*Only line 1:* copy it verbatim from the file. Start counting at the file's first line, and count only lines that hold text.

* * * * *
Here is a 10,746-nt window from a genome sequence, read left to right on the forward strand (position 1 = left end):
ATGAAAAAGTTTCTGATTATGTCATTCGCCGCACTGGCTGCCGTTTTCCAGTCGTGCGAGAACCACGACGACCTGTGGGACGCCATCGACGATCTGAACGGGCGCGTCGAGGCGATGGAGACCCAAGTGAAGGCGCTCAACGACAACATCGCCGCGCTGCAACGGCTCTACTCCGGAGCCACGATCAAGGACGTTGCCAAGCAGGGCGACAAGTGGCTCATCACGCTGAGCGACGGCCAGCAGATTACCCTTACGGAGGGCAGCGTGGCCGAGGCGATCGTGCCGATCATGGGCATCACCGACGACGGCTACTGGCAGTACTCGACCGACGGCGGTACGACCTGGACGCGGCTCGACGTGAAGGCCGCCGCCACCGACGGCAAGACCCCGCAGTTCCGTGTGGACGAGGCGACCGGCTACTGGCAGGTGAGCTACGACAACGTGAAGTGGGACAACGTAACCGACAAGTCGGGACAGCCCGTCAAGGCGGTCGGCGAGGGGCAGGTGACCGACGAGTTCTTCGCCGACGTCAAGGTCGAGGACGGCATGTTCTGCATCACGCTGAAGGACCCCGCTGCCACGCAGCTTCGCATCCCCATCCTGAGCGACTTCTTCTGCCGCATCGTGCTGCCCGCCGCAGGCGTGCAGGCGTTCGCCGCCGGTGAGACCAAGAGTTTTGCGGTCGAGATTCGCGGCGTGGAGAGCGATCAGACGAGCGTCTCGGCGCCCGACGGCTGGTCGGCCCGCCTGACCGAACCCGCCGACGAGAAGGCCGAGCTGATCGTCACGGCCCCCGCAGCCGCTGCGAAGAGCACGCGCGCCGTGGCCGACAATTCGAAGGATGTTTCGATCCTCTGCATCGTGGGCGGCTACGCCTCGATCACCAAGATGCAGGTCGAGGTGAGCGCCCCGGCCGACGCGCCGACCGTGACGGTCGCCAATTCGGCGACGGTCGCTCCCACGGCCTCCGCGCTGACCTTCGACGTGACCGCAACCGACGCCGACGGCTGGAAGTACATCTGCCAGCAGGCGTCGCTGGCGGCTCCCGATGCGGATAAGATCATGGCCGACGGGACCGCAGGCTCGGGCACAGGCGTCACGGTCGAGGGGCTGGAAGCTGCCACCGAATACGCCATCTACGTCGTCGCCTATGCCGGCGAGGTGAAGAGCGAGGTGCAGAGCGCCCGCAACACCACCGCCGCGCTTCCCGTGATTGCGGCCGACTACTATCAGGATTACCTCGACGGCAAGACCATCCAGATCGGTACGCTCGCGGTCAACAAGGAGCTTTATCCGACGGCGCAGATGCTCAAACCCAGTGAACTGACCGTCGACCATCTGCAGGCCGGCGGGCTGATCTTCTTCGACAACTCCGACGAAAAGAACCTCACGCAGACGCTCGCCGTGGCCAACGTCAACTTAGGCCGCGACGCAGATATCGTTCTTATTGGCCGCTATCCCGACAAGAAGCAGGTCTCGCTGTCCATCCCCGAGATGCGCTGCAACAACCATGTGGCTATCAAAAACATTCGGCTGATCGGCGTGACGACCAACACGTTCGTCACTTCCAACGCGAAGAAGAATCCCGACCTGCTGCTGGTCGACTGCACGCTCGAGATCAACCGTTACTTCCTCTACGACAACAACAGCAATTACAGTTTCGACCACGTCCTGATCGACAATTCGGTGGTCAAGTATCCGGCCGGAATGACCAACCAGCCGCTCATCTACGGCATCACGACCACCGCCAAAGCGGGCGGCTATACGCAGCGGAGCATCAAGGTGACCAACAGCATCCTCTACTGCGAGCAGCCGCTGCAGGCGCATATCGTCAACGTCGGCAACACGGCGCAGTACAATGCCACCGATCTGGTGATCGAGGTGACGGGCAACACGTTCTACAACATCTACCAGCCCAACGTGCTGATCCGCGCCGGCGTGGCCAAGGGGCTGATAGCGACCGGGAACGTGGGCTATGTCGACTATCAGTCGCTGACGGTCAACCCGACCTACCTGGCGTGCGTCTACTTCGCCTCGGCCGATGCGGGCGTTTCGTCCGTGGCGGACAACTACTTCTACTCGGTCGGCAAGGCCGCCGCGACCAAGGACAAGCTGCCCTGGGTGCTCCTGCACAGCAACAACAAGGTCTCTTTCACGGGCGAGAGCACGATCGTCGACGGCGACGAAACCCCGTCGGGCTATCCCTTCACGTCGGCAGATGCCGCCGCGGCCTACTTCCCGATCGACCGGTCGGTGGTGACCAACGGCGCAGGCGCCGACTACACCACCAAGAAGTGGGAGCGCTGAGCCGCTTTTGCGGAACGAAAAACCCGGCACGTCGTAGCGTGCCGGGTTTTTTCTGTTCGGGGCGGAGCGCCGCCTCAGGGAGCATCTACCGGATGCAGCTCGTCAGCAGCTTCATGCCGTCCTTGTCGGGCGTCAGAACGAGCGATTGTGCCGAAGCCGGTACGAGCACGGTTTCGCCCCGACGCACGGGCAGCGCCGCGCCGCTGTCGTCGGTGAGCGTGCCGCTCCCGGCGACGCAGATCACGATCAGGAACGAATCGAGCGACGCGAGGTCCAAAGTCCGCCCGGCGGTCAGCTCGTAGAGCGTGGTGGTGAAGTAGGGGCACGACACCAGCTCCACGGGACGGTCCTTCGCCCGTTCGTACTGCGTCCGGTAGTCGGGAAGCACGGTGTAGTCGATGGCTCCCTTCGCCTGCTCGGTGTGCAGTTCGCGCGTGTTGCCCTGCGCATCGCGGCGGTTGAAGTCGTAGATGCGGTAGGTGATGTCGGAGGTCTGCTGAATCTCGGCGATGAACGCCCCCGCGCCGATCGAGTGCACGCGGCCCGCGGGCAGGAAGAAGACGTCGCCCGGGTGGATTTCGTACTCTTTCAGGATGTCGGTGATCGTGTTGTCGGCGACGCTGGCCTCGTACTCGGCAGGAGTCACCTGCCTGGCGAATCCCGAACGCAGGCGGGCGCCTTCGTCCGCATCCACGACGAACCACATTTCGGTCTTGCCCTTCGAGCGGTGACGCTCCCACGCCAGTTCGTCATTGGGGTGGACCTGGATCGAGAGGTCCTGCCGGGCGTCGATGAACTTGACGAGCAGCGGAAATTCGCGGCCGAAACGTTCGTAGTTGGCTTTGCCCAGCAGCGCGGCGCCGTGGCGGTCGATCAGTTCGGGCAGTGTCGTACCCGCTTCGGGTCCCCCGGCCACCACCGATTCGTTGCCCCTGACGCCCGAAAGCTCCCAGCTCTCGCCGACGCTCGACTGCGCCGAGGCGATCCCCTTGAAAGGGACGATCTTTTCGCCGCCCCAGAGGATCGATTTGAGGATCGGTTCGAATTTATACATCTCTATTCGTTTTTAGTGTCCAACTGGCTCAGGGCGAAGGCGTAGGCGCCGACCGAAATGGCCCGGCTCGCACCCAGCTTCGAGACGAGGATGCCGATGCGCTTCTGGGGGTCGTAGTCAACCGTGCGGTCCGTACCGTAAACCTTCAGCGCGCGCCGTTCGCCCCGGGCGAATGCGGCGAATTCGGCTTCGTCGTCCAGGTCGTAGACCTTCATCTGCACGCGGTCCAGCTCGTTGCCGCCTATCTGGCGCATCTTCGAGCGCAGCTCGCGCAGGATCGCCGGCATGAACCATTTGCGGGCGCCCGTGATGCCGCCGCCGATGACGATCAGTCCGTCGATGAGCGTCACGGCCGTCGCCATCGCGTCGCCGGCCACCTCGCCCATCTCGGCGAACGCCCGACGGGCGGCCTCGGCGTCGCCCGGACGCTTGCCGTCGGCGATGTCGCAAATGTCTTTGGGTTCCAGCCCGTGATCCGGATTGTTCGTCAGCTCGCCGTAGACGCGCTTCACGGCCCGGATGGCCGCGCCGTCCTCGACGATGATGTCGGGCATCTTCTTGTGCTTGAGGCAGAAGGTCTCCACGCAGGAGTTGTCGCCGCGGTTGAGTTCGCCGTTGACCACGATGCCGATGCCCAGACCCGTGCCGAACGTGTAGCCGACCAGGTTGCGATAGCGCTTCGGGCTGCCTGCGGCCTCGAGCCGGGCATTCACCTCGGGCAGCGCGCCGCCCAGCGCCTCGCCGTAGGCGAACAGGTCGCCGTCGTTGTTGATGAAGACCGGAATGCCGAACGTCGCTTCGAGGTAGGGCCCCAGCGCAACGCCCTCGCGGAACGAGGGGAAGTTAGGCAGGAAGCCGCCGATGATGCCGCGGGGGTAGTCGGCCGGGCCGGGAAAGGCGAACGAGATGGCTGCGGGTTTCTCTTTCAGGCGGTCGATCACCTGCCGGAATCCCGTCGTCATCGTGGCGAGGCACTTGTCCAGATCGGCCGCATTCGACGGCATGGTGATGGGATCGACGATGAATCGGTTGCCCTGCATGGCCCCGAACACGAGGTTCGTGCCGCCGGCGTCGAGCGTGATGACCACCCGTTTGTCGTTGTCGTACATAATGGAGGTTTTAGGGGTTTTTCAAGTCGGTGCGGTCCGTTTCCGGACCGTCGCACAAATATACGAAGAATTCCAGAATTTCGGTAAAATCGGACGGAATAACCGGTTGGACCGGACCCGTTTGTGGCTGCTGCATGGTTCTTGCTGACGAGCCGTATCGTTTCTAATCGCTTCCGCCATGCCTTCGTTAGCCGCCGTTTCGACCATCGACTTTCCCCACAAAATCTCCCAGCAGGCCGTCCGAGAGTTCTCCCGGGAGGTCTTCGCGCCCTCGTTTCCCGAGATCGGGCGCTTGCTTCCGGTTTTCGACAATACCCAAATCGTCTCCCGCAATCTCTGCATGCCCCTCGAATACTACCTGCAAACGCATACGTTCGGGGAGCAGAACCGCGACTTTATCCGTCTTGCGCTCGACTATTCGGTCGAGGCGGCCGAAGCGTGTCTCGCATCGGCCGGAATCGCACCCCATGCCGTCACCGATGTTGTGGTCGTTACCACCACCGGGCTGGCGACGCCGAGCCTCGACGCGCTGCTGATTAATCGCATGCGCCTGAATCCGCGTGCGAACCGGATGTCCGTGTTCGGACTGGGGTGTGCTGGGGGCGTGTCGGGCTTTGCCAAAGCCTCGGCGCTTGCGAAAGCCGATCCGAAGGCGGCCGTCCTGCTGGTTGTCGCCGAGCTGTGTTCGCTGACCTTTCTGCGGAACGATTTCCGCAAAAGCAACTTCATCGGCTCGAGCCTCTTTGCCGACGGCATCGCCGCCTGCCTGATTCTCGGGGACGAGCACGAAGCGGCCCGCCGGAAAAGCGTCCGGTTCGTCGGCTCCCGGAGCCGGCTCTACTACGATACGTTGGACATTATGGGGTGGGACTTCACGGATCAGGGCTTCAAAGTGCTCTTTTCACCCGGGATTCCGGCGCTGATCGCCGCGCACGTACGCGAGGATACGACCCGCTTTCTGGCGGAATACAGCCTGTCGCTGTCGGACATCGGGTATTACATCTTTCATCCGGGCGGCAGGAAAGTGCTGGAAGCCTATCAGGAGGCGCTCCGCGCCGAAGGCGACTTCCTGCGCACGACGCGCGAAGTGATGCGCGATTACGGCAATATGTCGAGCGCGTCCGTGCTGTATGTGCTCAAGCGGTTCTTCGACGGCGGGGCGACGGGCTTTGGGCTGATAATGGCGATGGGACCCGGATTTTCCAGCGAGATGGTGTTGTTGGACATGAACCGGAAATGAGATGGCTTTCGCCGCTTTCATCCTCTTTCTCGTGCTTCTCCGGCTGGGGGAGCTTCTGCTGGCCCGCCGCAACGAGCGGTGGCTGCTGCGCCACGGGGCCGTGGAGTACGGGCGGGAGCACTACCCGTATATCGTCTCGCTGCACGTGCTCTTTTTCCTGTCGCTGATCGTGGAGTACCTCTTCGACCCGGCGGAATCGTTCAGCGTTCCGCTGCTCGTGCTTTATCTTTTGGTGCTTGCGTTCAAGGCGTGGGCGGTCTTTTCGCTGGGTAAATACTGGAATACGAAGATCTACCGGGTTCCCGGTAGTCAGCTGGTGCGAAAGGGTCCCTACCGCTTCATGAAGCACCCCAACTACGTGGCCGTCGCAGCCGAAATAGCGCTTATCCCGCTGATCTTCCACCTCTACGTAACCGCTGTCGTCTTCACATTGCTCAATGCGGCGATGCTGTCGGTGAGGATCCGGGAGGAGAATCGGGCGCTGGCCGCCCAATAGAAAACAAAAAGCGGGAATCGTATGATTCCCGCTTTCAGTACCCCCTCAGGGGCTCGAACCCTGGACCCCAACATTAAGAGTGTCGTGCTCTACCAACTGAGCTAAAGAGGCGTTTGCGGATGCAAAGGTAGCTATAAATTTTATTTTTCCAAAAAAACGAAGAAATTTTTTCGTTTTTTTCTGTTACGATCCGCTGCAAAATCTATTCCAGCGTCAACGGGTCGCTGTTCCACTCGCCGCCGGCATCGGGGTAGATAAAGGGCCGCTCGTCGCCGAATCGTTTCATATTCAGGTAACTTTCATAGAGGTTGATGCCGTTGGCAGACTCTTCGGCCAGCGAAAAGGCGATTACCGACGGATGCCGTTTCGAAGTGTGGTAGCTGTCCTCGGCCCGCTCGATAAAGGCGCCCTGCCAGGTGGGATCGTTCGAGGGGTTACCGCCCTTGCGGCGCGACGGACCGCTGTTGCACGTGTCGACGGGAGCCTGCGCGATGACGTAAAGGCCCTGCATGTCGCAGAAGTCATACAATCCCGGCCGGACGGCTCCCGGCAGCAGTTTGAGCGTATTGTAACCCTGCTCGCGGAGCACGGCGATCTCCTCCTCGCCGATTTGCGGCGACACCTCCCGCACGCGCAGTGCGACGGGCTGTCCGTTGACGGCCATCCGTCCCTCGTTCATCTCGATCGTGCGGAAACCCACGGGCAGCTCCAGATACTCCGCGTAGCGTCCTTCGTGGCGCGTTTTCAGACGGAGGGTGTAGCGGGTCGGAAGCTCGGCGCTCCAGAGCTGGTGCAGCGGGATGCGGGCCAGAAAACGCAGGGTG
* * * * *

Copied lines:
Here is a 10,746-nt window from a genome sequence, read left to right on the forward strand (position 1 = left end):